David Orlikoff, 22, of Chicago, was among those arrested. The Columbia College student said the group doesn't intend to provoke a confrontation but will use civil disobedience "when we feel it's appropriate."

He said he's disappointed Emanuel didn't intervene to allow the protest to continue. When police reached him, Orlikoff said he had to make a decision.

"I thought that I believed in it and I was the one who was there doing it and who else was going to get arrested but me?" he said.

In Sacramento, Calif., noted anti-war activist Cindy Sheehan was among those arrested.

Elsewhere in the United States this weekend, Des Moines police said an assault at an Occupy Iowa camp-out was a random act unrelated to the nationwide protest movement.,/P>

Sgt. Jeff Phillips said three or four young men saw the group gathered at Stuart Square Park early Sunday morning and decided to cause trouble. The men reportedly entered the camp about 2:30 a.m. and started a fight, punching two protesters and asking for money.

Police confirmed that two people suffered minor injuries. No arrests were made.

In Minneapolis Sheriff's deputies tore down several tents erected by Occupy Minnesota demonstrators on the plaza of the Hennepin County Government Center, but there were no arrests.

About 75 members of Occupy Pittsburgh said it plans a protest against BNY Mellon this week. The protesters spent the night in a downtown park after a march Saturday.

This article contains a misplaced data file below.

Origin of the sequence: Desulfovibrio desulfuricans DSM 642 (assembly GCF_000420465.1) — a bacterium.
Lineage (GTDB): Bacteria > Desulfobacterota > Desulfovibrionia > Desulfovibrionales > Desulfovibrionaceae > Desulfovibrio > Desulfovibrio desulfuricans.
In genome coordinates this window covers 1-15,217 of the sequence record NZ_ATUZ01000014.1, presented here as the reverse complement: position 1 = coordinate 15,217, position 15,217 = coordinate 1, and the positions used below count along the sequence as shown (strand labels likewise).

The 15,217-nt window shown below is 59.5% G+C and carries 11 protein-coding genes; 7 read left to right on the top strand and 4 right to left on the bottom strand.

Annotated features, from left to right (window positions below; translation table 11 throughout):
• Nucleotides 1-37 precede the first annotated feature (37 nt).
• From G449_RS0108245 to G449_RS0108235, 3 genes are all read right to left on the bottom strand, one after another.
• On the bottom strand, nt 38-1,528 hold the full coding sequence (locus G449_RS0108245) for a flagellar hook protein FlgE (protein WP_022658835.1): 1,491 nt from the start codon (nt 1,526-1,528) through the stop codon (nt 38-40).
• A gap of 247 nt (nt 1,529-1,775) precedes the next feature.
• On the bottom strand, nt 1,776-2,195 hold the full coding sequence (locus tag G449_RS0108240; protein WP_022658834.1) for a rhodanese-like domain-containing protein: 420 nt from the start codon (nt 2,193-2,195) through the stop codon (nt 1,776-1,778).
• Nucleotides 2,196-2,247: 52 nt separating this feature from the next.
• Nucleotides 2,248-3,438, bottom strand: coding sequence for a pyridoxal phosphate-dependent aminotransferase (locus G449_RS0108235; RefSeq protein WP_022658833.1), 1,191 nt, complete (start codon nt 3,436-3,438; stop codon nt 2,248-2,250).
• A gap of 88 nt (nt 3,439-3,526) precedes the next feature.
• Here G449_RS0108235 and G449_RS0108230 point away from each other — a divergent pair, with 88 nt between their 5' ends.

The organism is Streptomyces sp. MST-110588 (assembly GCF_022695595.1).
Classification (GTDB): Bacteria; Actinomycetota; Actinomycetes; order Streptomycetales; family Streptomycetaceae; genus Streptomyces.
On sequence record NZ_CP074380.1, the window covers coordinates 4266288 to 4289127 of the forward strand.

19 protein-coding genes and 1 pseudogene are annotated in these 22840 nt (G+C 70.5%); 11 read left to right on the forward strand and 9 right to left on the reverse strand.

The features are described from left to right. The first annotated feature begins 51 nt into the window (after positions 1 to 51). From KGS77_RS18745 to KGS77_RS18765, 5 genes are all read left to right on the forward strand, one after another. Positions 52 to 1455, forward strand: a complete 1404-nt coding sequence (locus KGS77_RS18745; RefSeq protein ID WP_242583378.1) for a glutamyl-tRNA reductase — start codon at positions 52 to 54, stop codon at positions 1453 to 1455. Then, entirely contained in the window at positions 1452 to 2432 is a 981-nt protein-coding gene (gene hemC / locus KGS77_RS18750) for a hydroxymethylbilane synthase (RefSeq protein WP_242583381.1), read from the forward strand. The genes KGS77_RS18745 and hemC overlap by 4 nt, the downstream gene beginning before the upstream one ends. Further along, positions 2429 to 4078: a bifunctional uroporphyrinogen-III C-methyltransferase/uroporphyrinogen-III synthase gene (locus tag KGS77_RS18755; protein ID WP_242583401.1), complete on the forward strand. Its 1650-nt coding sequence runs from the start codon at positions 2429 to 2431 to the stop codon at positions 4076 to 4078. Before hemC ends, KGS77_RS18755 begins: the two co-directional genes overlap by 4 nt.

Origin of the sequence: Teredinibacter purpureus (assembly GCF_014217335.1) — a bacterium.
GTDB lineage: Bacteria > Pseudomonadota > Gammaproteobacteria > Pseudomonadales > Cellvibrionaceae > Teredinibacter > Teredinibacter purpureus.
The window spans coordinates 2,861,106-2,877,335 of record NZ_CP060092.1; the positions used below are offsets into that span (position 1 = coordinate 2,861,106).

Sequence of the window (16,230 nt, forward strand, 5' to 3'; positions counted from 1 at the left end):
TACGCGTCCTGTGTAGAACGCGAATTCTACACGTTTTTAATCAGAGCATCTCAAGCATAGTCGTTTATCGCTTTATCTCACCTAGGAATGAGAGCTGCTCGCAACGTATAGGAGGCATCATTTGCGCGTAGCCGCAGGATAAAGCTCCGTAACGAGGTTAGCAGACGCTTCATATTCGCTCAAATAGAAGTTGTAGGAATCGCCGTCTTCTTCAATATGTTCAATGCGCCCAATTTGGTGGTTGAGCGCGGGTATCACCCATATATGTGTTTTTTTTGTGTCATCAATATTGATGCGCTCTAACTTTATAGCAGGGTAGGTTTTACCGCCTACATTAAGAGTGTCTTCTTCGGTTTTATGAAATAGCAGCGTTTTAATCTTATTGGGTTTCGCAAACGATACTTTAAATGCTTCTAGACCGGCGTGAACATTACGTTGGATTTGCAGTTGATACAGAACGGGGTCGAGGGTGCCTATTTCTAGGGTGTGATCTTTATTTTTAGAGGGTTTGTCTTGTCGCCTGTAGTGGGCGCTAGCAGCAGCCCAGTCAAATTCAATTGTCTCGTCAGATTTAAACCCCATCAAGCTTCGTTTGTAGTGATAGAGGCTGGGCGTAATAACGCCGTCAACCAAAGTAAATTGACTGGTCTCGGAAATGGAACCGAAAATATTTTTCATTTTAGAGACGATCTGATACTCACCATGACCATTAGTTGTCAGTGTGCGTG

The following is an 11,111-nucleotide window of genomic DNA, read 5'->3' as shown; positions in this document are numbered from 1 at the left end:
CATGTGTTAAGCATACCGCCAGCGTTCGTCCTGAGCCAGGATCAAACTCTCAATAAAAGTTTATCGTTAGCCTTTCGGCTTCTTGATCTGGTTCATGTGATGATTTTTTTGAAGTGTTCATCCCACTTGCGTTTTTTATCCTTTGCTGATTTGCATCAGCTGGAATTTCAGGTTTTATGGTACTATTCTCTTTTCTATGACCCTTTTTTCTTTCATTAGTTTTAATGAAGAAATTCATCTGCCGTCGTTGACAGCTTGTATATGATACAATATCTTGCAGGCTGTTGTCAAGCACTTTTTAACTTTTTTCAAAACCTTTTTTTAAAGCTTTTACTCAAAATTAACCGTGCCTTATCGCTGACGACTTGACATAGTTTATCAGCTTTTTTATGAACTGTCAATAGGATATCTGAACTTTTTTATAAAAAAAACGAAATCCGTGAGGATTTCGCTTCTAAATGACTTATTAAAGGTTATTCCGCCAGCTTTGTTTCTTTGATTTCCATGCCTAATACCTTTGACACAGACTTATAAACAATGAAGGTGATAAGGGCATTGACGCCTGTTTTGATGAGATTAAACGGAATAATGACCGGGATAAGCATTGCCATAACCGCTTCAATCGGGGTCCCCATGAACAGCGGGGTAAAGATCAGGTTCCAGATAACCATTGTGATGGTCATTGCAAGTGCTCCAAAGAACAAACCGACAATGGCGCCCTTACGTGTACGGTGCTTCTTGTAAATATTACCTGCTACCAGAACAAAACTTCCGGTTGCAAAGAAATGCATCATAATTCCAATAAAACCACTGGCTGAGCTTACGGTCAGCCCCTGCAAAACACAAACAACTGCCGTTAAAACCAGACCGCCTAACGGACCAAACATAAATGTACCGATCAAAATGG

Twenty people were arrested following a demonstration that drew 400 people to North Carolina's State Capitol in Raleigh. Police said the people arrested - ranging in age from 20 to 66 - had refused to leave the Capitol grounds hours after their demonstration was scheduled to end. They were charged with second-degree trespassing. A similar protest in Greensboro drew about 600 on Saturday, police said, while more than 80 people in Wilmington protested outside the Bank of America building downtown.

Demonstrations were also held in Tulsa, Okla., where about 150 people marched; Richmond, Va., where about 300 people marched to a downtown plaza to start what they said would be a local occupation in the heart of the capital city's financial district; Charleston, Va., and Charlottesville, Va.